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We are going to build a Large Enterprise Cloud Solution and would like to know in which configuration we would have a better redundancy/performance and cost efficient.

Here are 2 examples which we're considering as good configurations to grow.

Main Hardware:

  • 42U Rack
  • 2x Dell Force10 S4810
  • 2x HP P2000 iSCSi (2x AW595A Controller), 12x 600GB SAS (RAID10)

Example 1 for a configuration with many small nodes:

  • 36x HP DL120 G7 (Xeon® E3-1240 @ 3.30GHz), 32GB RAM, 2x10GE, 2x240GB SSD (RAID1)

Example 2 for a configuration with fewer, bigger nodes:

  • 18x HP DL380p G8 (2 x Xeon® E5-2640 @ 2.5GHz), 256GB RAM, 2x10GE/4x10GE, 2x240GB SSD (RAID1)

So the question is now, is it better to take 36x DL120 or 18x DL380?

Would the DL380 handle for example 40GE (2xNIC) or is that to much to handle for the server? Even if we would set up 40GE, is the RAM just too large for the DL120, or is the 32GB RAM not enough resources and won't be cost efficient because of the expensive switches and iSCSi devices?

How do other companies operate, like Rackspace, Amazon, Facebook, Google etc. (I mean they have a very large number of servers, I know, but for me the main strategy is what is important to know.)

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I don't think the SAN choice is a good fit for what you're doing... –  ewwhite Dec 25 '12 at 14:21
Why you go with 10G? I am asking because Infiniband is faster, lower latency AND cheaper. By a LOT (we talk of 40 gigabit right now being standard). –  TomTom Dec 25 '12 at 14:25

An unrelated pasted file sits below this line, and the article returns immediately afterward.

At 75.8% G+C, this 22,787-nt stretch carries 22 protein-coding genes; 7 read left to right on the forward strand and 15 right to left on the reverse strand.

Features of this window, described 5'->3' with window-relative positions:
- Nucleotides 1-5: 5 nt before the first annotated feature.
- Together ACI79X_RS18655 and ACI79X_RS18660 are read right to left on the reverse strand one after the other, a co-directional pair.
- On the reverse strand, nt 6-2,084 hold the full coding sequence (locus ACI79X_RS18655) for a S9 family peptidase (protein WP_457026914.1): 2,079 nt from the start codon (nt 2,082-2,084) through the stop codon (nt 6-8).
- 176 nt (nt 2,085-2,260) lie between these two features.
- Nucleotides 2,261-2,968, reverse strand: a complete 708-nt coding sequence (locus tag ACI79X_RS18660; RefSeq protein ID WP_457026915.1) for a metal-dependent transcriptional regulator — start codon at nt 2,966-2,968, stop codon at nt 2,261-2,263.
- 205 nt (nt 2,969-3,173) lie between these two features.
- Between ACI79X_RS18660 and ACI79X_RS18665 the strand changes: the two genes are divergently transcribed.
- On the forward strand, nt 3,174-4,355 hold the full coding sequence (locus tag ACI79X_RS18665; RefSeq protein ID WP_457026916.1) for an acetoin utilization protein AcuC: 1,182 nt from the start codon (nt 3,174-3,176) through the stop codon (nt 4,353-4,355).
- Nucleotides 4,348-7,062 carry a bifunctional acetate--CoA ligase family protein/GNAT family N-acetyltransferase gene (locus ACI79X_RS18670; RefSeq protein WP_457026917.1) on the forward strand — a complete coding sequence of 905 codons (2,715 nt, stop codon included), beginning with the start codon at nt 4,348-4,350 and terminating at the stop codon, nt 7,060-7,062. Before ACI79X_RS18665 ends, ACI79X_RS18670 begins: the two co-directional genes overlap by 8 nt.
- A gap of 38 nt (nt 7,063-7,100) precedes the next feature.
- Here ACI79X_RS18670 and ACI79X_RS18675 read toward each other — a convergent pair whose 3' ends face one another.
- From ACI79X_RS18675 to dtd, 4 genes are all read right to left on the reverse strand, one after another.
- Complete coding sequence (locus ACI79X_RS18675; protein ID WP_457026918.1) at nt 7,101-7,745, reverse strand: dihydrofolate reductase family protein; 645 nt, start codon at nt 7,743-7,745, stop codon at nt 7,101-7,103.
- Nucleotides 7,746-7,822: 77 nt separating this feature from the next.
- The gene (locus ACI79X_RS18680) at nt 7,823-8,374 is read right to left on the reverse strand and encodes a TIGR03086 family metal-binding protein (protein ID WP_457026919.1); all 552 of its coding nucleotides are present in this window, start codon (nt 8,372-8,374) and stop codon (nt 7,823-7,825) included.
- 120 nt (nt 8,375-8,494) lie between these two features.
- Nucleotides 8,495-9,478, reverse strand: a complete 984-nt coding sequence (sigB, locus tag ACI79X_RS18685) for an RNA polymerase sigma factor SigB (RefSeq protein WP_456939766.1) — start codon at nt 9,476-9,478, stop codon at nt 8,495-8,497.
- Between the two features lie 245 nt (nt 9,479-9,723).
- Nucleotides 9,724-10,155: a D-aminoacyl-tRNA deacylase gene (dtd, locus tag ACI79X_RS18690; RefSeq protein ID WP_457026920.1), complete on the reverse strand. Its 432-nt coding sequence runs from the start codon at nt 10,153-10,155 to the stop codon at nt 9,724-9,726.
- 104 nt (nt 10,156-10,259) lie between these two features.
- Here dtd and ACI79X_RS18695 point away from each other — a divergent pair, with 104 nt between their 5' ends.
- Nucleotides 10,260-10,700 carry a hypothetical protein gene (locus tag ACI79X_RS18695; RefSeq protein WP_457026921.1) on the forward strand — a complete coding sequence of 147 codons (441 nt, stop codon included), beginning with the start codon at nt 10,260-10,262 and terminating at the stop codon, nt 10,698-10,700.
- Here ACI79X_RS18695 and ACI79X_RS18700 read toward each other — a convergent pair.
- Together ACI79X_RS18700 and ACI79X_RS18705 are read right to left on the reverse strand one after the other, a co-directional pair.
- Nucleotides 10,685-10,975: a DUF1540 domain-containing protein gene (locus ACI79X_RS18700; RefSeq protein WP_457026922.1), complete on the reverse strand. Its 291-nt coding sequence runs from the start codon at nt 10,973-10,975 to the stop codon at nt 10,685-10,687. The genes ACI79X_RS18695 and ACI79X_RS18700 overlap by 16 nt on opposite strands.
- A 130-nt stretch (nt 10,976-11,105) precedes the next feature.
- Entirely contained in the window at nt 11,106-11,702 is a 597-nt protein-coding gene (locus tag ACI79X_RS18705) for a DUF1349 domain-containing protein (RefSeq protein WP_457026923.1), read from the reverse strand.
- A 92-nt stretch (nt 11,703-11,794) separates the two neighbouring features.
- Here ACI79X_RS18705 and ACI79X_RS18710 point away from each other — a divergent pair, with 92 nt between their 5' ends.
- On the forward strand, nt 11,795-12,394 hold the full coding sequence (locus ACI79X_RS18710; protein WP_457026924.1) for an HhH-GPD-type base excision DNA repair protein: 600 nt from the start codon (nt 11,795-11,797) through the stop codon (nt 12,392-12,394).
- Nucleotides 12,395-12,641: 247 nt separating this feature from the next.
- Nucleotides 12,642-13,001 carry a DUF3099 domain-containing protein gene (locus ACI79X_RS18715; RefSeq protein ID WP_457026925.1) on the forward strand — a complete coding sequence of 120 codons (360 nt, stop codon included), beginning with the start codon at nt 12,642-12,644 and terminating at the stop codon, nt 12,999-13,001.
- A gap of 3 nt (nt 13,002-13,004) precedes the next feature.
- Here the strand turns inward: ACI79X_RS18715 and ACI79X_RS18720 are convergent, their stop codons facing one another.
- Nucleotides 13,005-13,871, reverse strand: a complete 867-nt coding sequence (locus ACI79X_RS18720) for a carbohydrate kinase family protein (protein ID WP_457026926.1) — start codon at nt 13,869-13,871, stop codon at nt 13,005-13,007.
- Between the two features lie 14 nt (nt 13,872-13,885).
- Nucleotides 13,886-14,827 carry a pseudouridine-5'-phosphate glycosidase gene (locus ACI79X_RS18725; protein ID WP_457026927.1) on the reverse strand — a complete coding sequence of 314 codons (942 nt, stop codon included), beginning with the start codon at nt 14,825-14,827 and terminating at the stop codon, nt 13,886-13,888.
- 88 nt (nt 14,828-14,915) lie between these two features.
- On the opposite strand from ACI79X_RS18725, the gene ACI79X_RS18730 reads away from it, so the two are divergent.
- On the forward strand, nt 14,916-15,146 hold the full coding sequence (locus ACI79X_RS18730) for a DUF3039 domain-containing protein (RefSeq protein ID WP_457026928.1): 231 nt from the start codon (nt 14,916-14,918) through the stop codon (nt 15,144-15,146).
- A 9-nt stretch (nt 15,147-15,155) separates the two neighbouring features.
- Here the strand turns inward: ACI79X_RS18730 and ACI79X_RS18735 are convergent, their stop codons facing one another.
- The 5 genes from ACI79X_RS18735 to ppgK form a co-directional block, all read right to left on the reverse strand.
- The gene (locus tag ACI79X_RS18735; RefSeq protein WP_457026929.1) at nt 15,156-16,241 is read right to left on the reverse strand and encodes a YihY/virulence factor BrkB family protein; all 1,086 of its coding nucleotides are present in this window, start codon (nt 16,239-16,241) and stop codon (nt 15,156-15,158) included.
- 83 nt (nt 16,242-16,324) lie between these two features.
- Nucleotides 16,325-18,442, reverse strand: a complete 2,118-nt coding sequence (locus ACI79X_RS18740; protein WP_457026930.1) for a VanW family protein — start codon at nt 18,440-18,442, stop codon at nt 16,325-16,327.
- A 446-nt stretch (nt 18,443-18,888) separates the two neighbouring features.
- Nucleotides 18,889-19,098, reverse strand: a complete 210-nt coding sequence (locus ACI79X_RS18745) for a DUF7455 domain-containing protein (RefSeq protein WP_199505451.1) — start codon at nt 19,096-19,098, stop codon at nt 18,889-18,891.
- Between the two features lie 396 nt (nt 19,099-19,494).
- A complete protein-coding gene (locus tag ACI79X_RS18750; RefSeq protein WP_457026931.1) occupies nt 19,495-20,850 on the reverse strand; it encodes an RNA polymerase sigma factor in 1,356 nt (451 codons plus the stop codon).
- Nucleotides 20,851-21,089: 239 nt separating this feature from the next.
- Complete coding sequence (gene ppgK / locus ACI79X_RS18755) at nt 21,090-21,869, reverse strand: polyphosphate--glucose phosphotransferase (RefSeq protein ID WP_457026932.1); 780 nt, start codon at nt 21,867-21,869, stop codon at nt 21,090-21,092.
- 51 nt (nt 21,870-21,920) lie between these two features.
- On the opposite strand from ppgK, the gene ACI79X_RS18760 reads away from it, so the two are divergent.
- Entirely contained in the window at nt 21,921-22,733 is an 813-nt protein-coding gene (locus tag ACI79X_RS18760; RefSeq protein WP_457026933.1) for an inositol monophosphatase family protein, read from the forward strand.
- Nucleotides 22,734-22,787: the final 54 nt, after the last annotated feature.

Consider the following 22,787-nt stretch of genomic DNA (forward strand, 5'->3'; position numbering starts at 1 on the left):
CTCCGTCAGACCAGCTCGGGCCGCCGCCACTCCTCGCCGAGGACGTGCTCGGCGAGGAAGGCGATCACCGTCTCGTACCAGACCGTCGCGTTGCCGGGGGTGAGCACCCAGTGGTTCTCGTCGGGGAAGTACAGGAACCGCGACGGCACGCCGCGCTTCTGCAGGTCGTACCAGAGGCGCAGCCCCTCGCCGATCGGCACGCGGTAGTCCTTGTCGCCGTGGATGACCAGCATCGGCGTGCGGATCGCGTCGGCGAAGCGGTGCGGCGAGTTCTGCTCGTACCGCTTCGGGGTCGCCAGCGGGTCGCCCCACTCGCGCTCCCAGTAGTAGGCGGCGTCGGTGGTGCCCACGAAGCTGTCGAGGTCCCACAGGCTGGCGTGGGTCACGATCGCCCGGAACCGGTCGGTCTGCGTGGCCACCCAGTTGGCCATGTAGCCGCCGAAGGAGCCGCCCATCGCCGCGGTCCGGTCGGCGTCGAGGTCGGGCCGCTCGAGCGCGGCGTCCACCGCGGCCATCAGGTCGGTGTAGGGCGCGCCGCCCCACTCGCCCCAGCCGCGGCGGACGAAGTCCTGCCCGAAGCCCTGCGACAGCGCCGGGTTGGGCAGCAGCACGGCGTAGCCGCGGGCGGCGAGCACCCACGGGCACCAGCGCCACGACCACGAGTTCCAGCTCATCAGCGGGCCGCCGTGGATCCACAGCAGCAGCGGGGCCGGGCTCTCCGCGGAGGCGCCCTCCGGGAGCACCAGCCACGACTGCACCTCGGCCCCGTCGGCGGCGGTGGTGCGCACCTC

Yea i was thinking the same but i wasn't sure if for example the DL120's can handle such throughput. And to run everything under 40GE would require a Force10 Z9000 Switch (100 grand each). I thought maybe 2x 10GE Cards (2x2x10GE) would be the same but as i said already, i don't know if the nodes will work with it. –  Baloo Dec 25 '12 at 17:03
One more Question: How much RAM i can handle MAX. (with each node) before the network throughput will be full? For example the InfiniBand are used in DL580 G7 and i would love to work with them but if i put there 512GB RAM and the 4x CPU's, isn't it to much RAM/CPU for just 40GE? –  Baloo Dec 25 '12 at 17:13

1 Answer 1

up vote 0 down vote accepted

Your approach will depend on the actual software you want to run on the cloud.

For example some server implementations can not be split among several nodes and would benefit a single machine with more cores. About the 10GE or 40GE NIC's: Do you require lots of I/O? If you run some kind of computation heavy algorithm you won't benefit from more storage or networking throughput.

Bottom line: If you don't supply any information about the actual software you are going to run on the cloud nobody can tell you which configuration will be the best.

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Hey, we are going to run with ESX (VMWare vCenter Orchestrator) and probably Cloudstack. We need an high I/O and large computation power for example Video Convertation. Thanks, Baloo –  Baloo Dec 25 '12 at 12:37
If the sole purpose of the cloud is video-encoding, using ESX quite expensive and unneeded. It will have both a performance and cost-wise hit which is totally unnecessary. Use bare servers to run video encoding. If you download the videos from the SAN to the SSDs, then encode the videos and afterwards upload them back to the SAN, the DL120 will have better performance (because the total SSD throughput of all the DL120s combined is higher) –  Tim Dec 25 '12 at 13:16
@Tim exactly. There is little reason to use virtualization in a HPC setup. Mostly because you run identical nodes anyway. I build up something similar for math calculation - everything is Hyper-V based, EXCEPT the computing nodes. –  TomTom Dec 25 '12 at 14:27
Besides of the Video Encoding, we want to rent out like "Private Clouds" to our customers so we need kinda a All-in-One Solution. ESX was for now just used to rent VDS to our Customers but we have many customers who desire a larger Solution then just what the DL120 got (32GB RAM and 4 cores). As well is the ESX Solution in Combination with the vSphere Client really easy to manage and would be nice to set up the Cloud so that it fit perfect to it :) –  Baloo Dec 25 '12 at 16:53

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